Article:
We’ve done it …It took thirty years, but we did it. Its never going to be a major force in the world of winemaking there isn’t that much of it – it’s a bit like the Hunter , that’s why it’s shrinking because out of those two tax booms there was a lot of vineyard planted where it shouldn’t have been, wrong varieties , all of those things and now its shrinking back again .
I said to Max Drayton about 5 years ago we might be back to where we were in 1970 , because the little bits of soil are specific and with the Semillons we make Vat 1 over here, the Stephens and HVD and Belford they are all specific bits of dirt with their own characters.
We had a guy here from Czechoslovakia last week and he is writing a thesis on Hunter Semillon and he said – I just cant believe it . We gave him the four Semillons and the same three vintages of each – 16, 11 and 05 or 06 – it just blew him away – and thats what it is going to be a small little area with great bits of vineyard – I always reckon this is the closest we get to Burgundy we’ve got those little bits of specific things that have got their own character its not wall to wall vineyard .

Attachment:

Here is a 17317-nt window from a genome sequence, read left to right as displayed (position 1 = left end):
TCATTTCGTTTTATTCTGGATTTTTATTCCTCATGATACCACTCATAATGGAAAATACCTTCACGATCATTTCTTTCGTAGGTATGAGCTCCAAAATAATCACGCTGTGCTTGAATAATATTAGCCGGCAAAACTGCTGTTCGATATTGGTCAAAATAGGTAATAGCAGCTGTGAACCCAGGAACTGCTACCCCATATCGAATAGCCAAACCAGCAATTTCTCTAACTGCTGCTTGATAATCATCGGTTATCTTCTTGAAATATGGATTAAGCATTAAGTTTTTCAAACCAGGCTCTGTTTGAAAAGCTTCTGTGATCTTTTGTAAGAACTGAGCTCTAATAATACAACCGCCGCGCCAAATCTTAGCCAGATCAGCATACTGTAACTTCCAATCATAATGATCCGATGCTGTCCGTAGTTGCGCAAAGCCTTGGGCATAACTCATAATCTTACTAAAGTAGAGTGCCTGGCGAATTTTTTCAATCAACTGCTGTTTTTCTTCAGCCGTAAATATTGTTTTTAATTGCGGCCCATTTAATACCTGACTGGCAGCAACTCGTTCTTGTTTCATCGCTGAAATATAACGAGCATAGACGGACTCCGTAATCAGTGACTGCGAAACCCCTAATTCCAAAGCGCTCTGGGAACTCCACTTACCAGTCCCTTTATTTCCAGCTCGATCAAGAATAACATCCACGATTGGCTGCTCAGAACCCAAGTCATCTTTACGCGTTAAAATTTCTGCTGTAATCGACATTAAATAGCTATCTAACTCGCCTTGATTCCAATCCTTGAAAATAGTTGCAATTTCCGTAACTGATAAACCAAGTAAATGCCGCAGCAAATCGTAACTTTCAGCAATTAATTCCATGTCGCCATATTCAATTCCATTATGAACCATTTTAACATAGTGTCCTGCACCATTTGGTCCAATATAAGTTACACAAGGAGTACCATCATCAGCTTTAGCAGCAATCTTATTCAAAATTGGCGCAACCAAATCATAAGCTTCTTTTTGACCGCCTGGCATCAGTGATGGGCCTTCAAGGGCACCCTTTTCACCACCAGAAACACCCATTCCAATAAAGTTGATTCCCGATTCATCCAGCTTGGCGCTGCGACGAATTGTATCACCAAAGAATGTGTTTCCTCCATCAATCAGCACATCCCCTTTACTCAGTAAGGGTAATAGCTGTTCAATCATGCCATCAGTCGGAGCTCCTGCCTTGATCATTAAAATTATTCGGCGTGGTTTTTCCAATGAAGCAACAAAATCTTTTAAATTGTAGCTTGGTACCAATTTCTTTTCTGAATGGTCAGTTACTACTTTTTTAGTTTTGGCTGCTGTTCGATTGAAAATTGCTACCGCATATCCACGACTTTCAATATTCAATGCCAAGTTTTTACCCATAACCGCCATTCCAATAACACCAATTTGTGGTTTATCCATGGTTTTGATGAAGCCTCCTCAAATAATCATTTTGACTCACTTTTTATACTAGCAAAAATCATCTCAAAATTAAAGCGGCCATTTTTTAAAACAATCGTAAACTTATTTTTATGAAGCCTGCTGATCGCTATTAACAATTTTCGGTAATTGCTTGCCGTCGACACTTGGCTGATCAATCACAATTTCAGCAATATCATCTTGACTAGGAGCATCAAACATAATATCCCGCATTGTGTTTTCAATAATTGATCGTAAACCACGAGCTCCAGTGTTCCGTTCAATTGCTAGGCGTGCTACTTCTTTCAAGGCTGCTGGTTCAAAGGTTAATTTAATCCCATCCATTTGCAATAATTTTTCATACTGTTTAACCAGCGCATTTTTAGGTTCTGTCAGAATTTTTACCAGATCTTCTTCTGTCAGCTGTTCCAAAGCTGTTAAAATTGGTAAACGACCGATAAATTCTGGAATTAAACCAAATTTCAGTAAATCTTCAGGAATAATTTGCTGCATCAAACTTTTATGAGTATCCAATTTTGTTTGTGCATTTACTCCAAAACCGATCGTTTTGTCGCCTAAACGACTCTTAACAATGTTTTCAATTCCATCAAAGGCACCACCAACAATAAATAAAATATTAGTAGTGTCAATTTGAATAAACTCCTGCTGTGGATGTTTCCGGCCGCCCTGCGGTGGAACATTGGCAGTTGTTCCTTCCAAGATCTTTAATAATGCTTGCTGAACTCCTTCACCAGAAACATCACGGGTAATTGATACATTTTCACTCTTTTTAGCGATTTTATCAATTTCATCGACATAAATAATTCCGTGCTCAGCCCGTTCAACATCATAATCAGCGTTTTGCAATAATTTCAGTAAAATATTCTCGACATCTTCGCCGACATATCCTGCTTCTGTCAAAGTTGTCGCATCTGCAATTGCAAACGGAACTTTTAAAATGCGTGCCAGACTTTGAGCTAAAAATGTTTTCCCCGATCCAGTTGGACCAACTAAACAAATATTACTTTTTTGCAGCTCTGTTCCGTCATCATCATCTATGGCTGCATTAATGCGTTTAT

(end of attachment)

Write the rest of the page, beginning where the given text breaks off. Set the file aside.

Tyrrells also source fruit from a few other regions, can you elaborate ?
My sister Ann and John her husband own the Hanging Rock winery in Macedon. Dad and I were down there with them a few years ago. John showed us this wine and we both looked at each other and thought thats what we want…. It was 93, 94, we needed some more red wine vines and ended up in partnership with David Anderson of Wild Duck Creek and away we went.
We were actually negotiating on a lease almost next door to Davids, and he rang me late one night and said – you have to come down tomorrow – you have to come – I’ve found this great bit of country.
So I went down the next day and it was on the south eastern slope of Mount Camel.
It was an old wheat paddock and they had passed it up so we bought the block with the most greenstone under it because we knew we had to have water down there because there is a tiny average rain fall, you don’t have a crop .
In fact Ann and John don’t have water and they are next door to us.
They are down the hill from us – and the further you get away from our fence line the smaller their crop gets….So we bought this place and away we went,we planted 1994 /95.
We bring all the fruit back here in three tonne bins on the back of a ‘B Double’, takes about 12 hours cold soak and agitated on the back of the truck .
We’ve got very strong protocols with the phylloxera. I would probably plant more vines in Heathcote if we were to expand.
It’s about your area and you get to know it trust it and understand it.